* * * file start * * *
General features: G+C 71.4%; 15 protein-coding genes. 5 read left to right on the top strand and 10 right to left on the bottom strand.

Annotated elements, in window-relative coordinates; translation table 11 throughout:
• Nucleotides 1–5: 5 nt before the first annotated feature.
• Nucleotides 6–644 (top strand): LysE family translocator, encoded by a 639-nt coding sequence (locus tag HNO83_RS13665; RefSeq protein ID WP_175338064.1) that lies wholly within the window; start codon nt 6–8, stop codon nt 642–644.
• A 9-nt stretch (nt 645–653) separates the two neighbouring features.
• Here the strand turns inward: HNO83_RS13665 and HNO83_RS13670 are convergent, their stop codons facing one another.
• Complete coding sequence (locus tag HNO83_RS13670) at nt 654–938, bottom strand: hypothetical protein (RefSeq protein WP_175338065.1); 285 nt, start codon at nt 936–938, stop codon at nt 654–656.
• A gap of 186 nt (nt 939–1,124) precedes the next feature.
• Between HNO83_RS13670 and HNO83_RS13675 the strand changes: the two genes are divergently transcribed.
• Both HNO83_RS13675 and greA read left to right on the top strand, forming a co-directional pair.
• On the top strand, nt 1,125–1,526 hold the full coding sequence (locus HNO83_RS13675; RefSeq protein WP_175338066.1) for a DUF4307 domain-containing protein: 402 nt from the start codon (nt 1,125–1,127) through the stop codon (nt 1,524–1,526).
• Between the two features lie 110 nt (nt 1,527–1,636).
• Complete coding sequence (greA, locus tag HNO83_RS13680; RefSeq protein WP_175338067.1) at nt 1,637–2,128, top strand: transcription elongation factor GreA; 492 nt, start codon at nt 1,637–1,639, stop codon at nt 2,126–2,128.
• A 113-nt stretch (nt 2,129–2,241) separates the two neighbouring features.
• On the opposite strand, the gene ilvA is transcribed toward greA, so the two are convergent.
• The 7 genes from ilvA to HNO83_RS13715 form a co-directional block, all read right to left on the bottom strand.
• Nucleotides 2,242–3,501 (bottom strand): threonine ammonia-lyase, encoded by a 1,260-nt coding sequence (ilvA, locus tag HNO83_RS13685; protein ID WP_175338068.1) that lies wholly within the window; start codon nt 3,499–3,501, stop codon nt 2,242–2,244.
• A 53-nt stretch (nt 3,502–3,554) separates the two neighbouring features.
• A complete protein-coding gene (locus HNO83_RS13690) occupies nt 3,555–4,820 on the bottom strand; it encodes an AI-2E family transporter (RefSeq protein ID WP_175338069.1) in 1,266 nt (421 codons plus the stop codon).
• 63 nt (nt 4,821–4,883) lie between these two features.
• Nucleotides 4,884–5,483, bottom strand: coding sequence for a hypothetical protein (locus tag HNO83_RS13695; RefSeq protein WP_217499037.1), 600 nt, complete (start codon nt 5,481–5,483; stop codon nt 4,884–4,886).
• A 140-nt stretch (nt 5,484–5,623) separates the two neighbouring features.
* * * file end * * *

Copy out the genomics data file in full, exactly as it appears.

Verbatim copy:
General features: G+C 71.4%; 15 protein-coding genes. 5 read left to right on the top strand and 10 right to left on the bottom strand.

Annotated elements, in window-relative coordinates; translation table 11 throughout:
• Nucleotides 1–5: 5 nt before the first annotated feature.
• Nucleotides 6–644 (top strand): LysE family translocator, encoded by a 639-nt coding sequence (locus tag HNO83_RS13665; RefSeq protein ID WP_175338064.1) that lies wholly within the window; start codon nt 6–8, stop codon nt 642–644.
• A 9-nt stretch (nt 645–653) separates the two neighbouring features.
• Here the strand turns inward: HNO83_RS13665 and HNO83_RS13670 are convergent, their stop codons facing one another.
• Complete coding sequence (locus tag HNO83_RS13670) at nt 654–938, bottom strand: hypothetical protein (RefSeq protein WP_175338065.1); 285 nt, start codon at nt 936–938, stop codon at nt 654–656.
• A gap of 186 nt (nt 939–1,124) precedes the next feature.
• Between HNO83_RS13670 and HNO83_RS13675 the strand changes: the two genes are divergently transcribed.
• Both HNO83_RS13675 and greA read left to right on the top strand, forming a co-directional pair.
• On the top strand, nt 1,125–1,526 hold the full coding sequence (locus HNO83_RS13675; RefSeq protein WP_175338066.1) for a DUF4307 domain-containing protein: 402 nt from the start codon (nt 1,125–1,127) through the stop codon (nt 1,524–1,526).
• Between the two features lie 110 nt (nt 1,527–1,636).
• Complete coding sequence (greA, locus tag HNO83_RS13680; RefSeq protein WP_175338067.1) at nt 1,637–2,128, top strand: transcription elongation factor GreA; 492 nt, start codon at nt 1,637–1,639, stop codon at nt 2,126–2,128.
• A 113-nt stretch (nt 2,129–2,241) separates the two neighbouring features.
• On the opposite strand, the gene ilvA is transcribed toward greA, so the two are convergent.
• The 7 genes from ilvA to HNO83_RS13715 form a co-directional block, all read right to left on the bottom strand.
• Nucleotides 2,242–3,501 (bottom strand): threonine ammonia-lyase, encoded by a 1,260-nt coding sequence (ilvA, locus tag HNO83_RS13685; protein ID WP_175338068.1) that lies wholly within the window; start codon nt 3,499–3,501, stop codon nt 2,242–2,244.
• A 53-nt stretch (nt 3,502–3,554) separates the two neighbouring features.
• A complete protein-coding gene (locus HNO83_RS13690) occupies nt 3,555–4,820 on the bottom strand; it encodes an AI-2E family transporter (RefSeq protein ID WP_175338069.1) in 1,266 nt (421 codons plus the stop codon).
• 63 nt (nt 4,821–4,883) lie between these two features.
• Nucleotides 4,884–5,483, bottom strand: coding sequence for a hypothetical protein (locus tag HNO83_RS13695; RefSeq protein WP_217499037.1), 600 nt, complete (start codon nt 5,481–5,483; stop codon nt 4,884–4,886).
• A 140-nt stretch (nt 5,484–5,623) separates the two neighbouring features.